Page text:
Of particular note is the ITC’s determination in TianRui that “[t]he presumption against extraterritoriality does not govern this case.” In other words, a trade secret complaint investigated by the ITC avoids entirely what my colleague described in his earlier post as one of the more significant legal hurdles to extending US trade secret law to reach extraterritorial conduct.…
Engineers from your China subsidiary just joined a competing company which has begun using your trade secrets. Can you sue in the US and avoid the uncertainty and expense of seeking relief in a Chinese court? The answer is that both federal Defend Trade Secrets Act (DTSA) of 2016 and California’s version of the Uniform Trade Secrets Act (CUTSA), under the right circumstances, may be extended extraterritorially to reach misappropriation outside of the US.
Perhaps surprisingly, it may be harder to do this under the federal law, which expressly provides that it applies to conduct outside the US, than under the California law, which is silent on the subject. Let’s break this down.
Extraterritorial theft of trade secrets by insider employees or business partners in China is a significant problem as evidenced by the investigation in International Trade Commission cases Amsted v. TianRui (disclosure and use of US company’s trade secrets in China) [the 2011 Federal Circuit decision on appeal] and In re Certain Rubber Resins (same) [the 2014 ITC determination]. The problem reflects the reality of the current business environment, which is global and digital; technology owned by US-based companies is often shared with employees or business partners located outside of the US and it is not unusual for them to move between competitors.…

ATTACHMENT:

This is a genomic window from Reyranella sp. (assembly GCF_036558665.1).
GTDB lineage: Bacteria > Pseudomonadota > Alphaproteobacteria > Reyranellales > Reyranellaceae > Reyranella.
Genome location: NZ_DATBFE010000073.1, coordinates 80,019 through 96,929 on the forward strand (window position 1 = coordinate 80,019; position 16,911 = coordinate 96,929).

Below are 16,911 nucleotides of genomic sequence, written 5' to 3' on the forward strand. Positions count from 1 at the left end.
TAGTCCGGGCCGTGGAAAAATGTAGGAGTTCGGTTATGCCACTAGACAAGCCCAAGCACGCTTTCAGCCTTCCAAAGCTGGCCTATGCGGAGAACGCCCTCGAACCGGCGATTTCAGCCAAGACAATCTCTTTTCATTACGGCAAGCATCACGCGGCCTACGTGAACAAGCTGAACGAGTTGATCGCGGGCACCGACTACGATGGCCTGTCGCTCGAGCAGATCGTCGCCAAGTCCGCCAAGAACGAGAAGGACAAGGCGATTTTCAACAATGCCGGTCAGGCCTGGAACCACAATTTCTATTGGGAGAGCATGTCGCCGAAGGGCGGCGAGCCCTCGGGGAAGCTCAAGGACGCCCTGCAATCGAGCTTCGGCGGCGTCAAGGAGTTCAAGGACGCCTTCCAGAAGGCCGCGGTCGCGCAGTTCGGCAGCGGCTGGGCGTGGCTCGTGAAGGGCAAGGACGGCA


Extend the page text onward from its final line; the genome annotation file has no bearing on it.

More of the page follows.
Alarms sounded when John Absmeier, technical director of Delphi Automotive’s Silicon Valley autonomous vehicle project, announced he was leaving to join Samsung’s Silicon Valley innovation center where he would lead a self-driving car technology team. They grew louder upon Delphi’s determination that Absmeier downloaded hundreds of thousands of company files and folders onto personal devices…
The question is whether it is possible to get a court to enter partial summary judgment before trial on some but not all of the trade secrets that the defendant is accused of stealing.
As discussed in the Sept 28 post, the answer is that this may not be possible if the lawsuit is filed in California state court.
But if the trade secret lawsuit is filed in federal court, the answer is yes. In federal court, it is easier to weed out before trial alleged trade secrets that do not satisfy the legal requirements for protection.
Why should we care? For each allegedly misappropriated trade secret that is allowed to be argued at trial, the costs incurred in either proving up or rebutting the claim run in the tens if not the hundreds of thousands of dollars spent on attorneys, experts and discovery, not to mention the significant time the court and the jury must devote to determining liability on each such claim. In other words, the potential savings of time and money to all concerned (court, jurors, and parties) from taking fewer trade secrets to trial are huge. Also, settlement before trial is much more likely if the parties know in advance which trade secret claims will or will not be tried.…
Not necessarily in California. The answer depends upon the unsettled issue whether California summary adjudication rules allow courts to dismiss some but not all of the asserted trade secrets before trial.